Rumors of the city’s death have been greatly exaggerated.
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Daniel Pinchbeck recently wrote an essay on this site posing the rhetorical question, “Has New York Lost Its Soul?” I assumed it was rhetorical, because everything in his jeremiad suggested it was an open and shut case: His city has become a soulless hellhole.
His self-described rant is illustrated with a photo of an angry King Kong grasping a fainted Fay Wray in his left paw, and lower in the piece, a clip of the dystopian film I am Legend (2007), starring Will Smith as the supposedly “last man on earth,” living in an empty and largely destroyed Manhattan overtaken by weeds (the trailer doesn’t show any of the other boroughs).
Pinchbeck describes New York’s inhabitants as having “willingly surrender[ed] to a massive yet invisible surveillance-and-control complex … wandering around in the ruins and broken shards of a defunct civilization. … A lot of the office buildings seem half or three-quarters empty. Scaffolding goes up on many buildings and stays for years. Trash piles up everywhere. My neighborhood always suffered from a massive rat problem.” It all sounds remarkably like the city depicted in the film clip.
He further complains of “febrile hordes of college students, seeking cheap drinks and cheap thrills,” which “increasingly feels like frantic, purposeless activity,” hollowed out by the menace of smartphones.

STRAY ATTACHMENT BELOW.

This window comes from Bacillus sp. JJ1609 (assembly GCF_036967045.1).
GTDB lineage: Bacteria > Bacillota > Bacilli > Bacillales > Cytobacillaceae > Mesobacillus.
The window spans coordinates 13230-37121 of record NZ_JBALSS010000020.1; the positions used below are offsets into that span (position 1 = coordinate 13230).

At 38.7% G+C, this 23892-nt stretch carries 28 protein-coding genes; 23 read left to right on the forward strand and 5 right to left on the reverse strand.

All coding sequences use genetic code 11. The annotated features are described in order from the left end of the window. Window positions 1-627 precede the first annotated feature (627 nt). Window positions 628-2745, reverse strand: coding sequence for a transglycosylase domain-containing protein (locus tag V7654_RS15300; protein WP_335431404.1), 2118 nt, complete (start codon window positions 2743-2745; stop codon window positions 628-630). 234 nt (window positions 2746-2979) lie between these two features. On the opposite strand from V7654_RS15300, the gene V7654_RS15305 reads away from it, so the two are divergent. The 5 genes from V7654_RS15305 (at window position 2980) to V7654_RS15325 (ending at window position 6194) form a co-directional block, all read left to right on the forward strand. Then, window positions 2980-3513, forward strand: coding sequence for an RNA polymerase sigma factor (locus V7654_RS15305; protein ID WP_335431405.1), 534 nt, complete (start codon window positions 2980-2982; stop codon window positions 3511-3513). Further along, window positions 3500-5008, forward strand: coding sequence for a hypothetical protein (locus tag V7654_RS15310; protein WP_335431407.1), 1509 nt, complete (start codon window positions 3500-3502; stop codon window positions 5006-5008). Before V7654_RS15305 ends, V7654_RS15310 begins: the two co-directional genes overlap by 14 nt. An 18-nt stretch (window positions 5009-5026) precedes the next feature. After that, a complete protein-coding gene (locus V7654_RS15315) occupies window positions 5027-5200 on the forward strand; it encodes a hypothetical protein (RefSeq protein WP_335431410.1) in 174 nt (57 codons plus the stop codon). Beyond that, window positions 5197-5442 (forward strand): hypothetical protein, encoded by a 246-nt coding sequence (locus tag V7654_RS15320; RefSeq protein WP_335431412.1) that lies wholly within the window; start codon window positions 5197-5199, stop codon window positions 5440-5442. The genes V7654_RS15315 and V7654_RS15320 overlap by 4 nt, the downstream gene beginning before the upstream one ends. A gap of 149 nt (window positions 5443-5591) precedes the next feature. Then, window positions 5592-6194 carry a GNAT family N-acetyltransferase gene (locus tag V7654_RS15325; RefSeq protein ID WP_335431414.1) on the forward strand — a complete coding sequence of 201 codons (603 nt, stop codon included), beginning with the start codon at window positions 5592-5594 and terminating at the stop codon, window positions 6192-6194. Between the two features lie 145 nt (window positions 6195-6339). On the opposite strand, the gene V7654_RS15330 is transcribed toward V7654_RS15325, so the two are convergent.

I don’t actually disagree with much of his description of the city (I’ve seen the smart phones, scaffolding, and rats), just with its emphasis and what he thinks it means for the life of the city.
Much of what he writes could easily have been written 50 years ago, or a half-century before that. Every old geezer (I’m one myself) bemoans what’s happened to their beloved hometown. This is why we’re old geezers.
His physical description of the city seems almost quaint compared to what I remember of New York in the 1970s, when landlords set their own buildings on fire for the insurance money, much of the South Bronx resembled a dystopian nightmare, and you risked your life heading into the East Village just to get potato pancakes at Veselka.
Things weren’t much better in the 1930s, when people lived in shacks in Central Park and on a dump behind Beekman Place. For lively depictions of this situation, watch My Man Godfrey (1936) or Dead End (1937).
I confess, I left New York over a decade ago partly because I didn’t think it was my city anymore. I didn’t want to be one of those old fogies telling people they should have seen this city back in the ’70s, when Talking Heads played CBGB and the subway was just 25 cents. I moved to London, another city now in as much of a decline as New York is experiencing (in pure economic terms, far worse), and I still like it here.
There are a lot of people our age who pine for the old days. When I first moved to New York, I met old guys pining for their old days.